The big question, though, is where 4K is going. Certainly people are talking about it a lot, but will it become a format to the home, or will it be used for large screen presentations of events, in cinemas or in city squares? Only time will tell.

In terms of 4K, we are close to seeing field cameras and lenses to allow real sports coverage. Companies like Sony, Canon and Fujinon are doing remarkable work, and comprehensive products will be ready soon.

But if 4K is to take off then we need 4K channels. There are now standards for delivery of 4K, but when will the hardware be ready to show live 4K in the home? [NB. Fairly imminently it would seem, judging by yesterday’s (June 9) surprise announcement from BT Sport:]

I came back from NAB this year very excited by the prospects for IP. It calls for different skills, but offers some real advantages for us and for our clients. An SDI router is a big heavy thing, for example. If we could replace that with an IP switch we could save a lot of rack space and shipping cost, which means real savings for the client.

Is it your impression that sports broadcasters have more funds at their disposal than, say, a year or two ago?

Sport is still hugely popular on television, of course, but sports broadcasting is a fiercely competitive business. That is putting upward pressure on the cost of rights – as we have seen recently, the big events can command huge prices for broadcasters.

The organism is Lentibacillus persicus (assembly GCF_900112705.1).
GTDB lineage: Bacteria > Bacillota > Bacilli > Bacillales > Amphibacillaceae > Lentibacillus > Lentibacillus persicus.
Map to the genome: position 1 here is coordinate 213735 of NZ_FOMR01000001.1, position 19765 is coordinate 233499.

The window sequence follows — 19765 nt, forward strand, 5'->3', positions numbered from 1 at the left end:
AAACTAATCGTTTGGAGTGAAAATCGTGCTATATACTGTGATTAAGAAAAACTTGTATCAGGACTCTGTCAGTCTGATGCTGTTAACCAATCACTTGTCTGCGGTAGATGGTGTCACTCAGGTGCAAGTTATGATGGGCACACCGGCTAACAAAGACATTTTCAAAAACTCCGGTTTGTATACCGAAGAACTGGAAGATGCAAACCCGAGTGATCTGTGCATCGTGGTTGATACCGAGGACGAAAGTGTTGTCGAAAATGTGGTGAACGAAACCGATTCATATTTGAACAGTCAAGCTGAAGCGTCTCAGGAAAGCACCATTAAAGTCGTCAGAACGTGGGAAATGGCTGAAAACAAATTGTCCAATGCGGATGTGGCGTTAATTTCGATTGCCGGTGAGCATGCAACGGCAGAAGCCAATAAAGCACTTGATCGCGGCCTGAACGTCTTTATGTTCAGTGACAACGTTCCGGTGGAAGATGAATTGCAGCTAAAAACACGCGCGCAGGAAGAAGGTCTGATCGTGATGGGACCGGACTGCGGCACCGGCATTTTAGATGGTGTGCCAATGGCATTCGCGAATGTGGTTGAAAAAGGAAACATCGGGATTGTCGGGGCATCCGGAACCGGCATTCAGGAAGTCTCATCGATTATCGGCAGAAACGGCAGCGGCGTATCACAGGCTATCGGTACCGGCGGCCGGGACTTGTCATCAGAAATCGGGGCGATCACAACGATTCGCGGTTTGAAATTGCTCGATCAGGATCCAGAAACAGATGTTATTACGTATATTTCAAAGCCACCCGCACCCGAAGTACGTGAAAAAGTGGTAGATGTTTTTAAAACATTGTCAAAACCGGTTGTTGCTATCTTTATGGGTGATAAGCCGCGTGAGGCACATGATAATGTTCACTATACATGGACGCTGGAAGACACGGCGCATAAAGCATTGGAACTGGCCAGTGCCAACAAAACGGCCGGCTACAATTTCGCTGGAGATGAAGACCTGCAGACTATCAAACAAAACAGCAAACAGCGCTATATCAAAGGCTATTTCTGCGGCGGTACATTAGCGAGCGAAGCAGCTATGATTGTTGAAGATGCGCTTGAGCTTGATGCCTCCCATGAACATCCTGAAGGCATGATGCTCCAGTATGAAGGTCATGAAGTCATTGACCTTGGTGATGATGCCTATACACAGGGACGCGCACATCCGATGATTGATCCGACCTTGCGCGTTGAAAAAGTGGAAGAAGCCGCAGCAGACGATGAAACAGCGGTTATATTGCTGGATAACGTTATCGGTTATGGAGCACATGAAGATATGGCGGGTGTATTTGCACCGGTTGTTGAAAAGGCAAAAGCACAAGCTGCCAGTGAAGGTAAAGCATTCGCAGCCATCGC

The rising cost of rights inevitably puts pressure on the budgets for production and for kit. Broadcasters have paid large amounts of money for the top events, and want to cover them in the most imaginative and detailed ways, but have to be very careful with the costs of people and hardware.

One idea on the horizon that could solve this issue is remote production. It will take someone very brave to say we are going to rely on multiple circuits, do the production and post at home, and just send the camera operators to the ground. But if someone will take that chance, it would dramatically change things.

How do you expect your offering to evolve in the near-future?

We succeed in business when a broadcaster or production company rings us up for a piece of kit they need for an event and we have it on the shelf. So our growth depends on us having lots of conversations with our customers to find out exactly what they are going to be ringing us for in the coming months and years.

I think that will include 4K cameras and production kit. It will include expertise as well as hardware for RF. It will see us continue to expand our audio offerings, which again includes RF; shows want huge numbers of radio microphones nowadays. And whatever else the customer will ask for.

Finally, if you had to nominate a few recent sports highlights, what would they be?

The business answer is that I was lucky enough to visit the Australian Grand Prix to see the co-operation between our engineers and the production team at first hand. The way they all worked together, each knowing their own job, was at least as good as the guys in the pit lanes.

But the honest answer to my recent sports highlight was Chelsea winning the Premier League again!